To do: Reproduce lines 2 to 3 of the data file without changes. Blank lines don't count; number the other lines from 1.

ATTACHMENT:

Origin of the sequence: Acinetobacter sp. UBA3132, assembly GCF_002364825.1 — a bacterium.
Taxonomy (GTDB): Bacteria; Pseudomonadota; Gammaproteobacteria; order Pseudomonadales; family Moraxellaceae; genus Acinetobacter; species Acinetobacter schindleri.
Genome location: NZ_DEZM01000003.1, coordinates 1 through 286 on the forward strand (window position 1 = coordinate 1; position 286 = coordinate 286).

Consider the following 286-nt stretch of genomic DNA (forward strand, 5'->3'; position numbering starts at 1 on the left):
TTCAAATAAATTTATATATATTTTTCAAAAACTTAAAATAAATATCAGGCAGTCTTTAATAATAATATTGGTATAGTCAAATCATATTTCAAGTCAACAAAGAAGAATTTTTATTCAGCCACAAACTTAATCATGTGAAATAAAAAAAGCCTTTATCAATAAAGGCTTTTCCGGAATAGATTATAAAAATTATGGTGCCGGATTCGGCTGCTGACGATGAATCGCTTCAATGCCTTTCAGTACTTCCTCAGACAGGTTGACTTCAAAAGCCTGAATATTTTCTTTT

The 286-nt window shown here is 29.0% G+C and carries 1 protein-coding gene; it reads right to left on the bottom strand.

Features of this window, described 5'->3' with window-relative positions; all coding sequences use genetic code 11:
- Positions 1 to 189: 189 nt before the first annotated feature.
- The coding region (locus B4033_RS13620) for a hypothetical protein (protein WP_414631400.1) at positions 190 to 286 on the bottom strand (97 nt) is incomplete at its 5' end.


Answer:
Taxonomy (GTDB): Bacteria; Pseudomonadota; Gammaproteobacteria; order Pseudomonadales; family Moraxellaceae; genus Acinetobacter; species Acinetobacter schindleri.
Genome location: NZ_DEZM01000003.1, coordinates 1 through 286 on the forward strand (window position 1 = coordinate 1; position 286 = coordinate 286).